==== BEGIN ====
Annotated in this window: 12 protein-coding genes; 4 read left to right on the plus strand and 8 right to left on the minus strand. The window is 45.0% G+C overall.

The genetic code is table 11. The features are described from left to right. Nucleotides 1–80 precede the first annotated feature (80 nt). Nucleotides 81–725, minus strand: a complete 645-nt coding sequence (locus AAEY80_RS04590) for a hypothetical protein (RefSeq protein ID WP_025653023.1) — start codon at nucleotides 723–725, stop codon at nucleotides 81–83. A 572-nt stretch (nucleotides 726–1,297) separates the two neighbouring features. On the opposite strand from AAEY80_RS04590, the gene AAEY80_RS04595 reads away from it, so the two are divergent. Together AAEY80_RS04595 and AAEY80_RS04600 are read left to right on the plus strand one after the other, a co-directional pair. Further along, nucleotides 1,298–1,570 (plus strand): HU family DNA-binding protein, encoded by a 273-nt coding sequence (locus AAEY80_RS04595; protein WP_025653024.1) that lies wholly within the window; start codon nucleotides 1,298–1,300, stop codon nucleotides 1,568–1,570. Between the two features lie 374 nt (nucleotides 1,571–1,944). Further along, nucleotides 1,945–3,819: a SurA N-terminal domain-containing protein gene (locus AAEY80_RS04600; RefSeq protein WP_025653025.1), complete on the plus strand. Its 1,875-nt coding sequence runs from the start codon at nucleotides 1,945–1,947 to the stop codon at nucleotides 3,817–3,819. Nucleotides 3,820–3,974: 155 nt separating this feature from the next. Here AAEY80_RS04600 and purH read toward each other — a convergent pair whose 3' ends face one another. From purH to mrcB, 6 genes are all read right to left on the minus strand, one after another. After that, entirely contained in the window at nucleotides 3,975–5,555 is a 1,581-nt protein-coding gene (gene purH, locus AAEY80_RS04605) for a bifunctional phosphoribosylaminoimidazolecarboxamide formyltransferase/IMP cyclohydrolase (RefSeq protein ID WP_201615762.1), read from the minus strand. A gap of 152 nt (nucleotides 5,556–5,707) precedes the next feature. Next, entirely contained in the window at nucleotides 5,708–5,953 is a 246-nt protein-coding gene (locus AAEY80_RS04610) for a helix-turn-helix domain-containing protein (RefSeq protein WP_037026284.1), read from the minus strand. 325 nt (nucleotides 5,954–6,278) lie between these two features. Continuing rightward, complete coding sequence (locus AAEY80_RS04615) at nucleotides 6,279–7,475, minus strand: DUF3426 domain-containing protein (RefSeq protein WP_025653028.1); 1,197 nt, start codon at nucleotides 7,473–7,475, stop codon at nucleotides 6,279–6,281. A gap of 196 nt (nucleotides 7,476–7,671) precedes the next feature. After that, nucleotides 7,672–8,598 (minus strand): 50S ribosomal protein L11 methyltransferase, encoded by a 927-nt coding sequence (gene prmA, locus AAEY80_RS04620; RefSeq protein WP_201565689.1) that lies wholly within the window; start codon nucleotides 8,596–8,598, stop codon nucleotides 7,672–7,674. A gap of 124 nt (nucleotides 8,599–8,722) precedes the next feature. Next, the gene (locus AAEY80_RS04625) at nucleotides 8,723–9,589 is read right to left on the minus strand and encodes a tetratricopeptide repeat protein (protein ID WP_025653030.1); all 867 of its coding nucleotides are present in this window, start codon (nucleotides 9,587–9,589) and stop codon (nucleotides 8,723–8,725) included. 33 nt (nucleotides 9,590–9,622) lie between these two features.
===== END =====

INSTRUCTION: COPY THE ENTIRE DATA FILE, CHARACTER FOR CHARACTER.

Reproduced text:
Annotated in this window: 12 protein-coding genes; 4 read left to right on the plus strand and 8 right to left on the minus strand. The window is 45.0% G+C overall.

The genetic code is table 11. The features are described from left to right. Nucleotides 1–80 precede the first annotated feature (80 nt). Nucleotides 81–725, minus strand: a complete 645-nt coding sequence (locus AAEY80_RS04590) for a hypothetical protein (RefSeq protein ID WP_025653023.1) — start codon at nucleotides 723–725, stop codon at nucleotides 81–83. A 572-nt stretch (nucleotides 726–1,297) separates the two neighbouring features. On the opposite strand from AAEY80_RS04590, the gene AAEY80_RS04595 reads away from it, so the two are divergent. Together AAEY80_RS04595 and AAEY80_RS04600 are read left to right on the plus strand one after the other, a co-directional pair. Further along, nucleotides 1,298–1,570 (plus strand): HU family DNA-binding protein, encoded by a 273-nt coding sequence (locus AAEY80_RS04595; protein WP_025653024.1) that lies wholly within the window; start codon nucleotides 1,298–1,300, stop codon nucleotides 1,568–1,570. Between the two features lie 374 nt (nucleotides 1,571–1,944). Further along, nucleotides 1,945–3,819: a SurA N-terminal domain-containing protein gene (locus AAEY80_RS04600; RefSeq protein WP_025653025.1), complete on the plus strand. Its 1,875-nt coding sequence runs from the start codon at nucleotides 1,945–1,947 to the stop codon at nucleotides 3,817–3,819. Nucleotides 3,820–3,974: 155 nt separating this feature from the next. Here AAEY80_RS04600 and purH read toward each other — a convergent pair whose 3' ends face one another. From purH to mrcB, 6 genes are all read right to left on the minus strand, one after another. After that, entirely contained in the window at nucleotides 3,975–5,555 is a 1,581-nt protein-coding gene (gene purH, locus AAEY80_RS04605) for a bifunctional phosphoribosylaminoimidazolecarboxamide formyltransferase/IMP cyclohydrolase (RefSeq protein ID WP_201615762.1), read from the minus strand. A gap of 152 nt (nucleotides 5,556–5,707) precedes the next feature. Next, entirely contained in the window at nucleotides 5,708–5,953 is a 246-nt protein-coding gene (locus AAEY80_RS04610) for a helix-turn-helix domain-containing protein (RefSeq protein WP_037026284.1), read from the minus strand. 325 nt (nucleotides 5,954–6,278) lie between these two features. Continuing rightward, complete coding sequence (locus AAEY80_RS04615) at nucleotides 6,279–7,475, minus strand: DUF3426 domain-containing protein (RefSeq protein WP_025653028.1); 1,197 nt, start codon at nucleotides 7,473–7,475, stop codon at nucleotides 6,279–6,281. A gap of 196 nt (nucleotides 7,476–7,671) precedes the next feature. After that, nucleotides 7,672–8,598 (minus strand): 50S ribosomal protein L11 methyltransferase, encoded by a 927-nt coding sequence (gene prmA, locus AAEY80_RS04620; RefSeq protein WP_201565689.1) that lies wholly within the window; start codon nucleotides 8,596–8,598, stop codon nucleotides 7,672–7,674. A gap of 124 nt (nucleotides 8,599–8,722) precedes the next feature. Next, the gene (locus AAEY80_RS04625) at nucleotides 8,723–9,589 is read right to left on the minus strand and encodes a tetratricopeptide repeat protein (protein ID WP_025653030.1); all 867 of its coding nucleotides are present in this window, start codon (nucleotides 9,587–9,589) and stop codon (nucleotides 8,723–8,725) included. 33 nt (nucleotides 9,590–9,622) lie between these two features.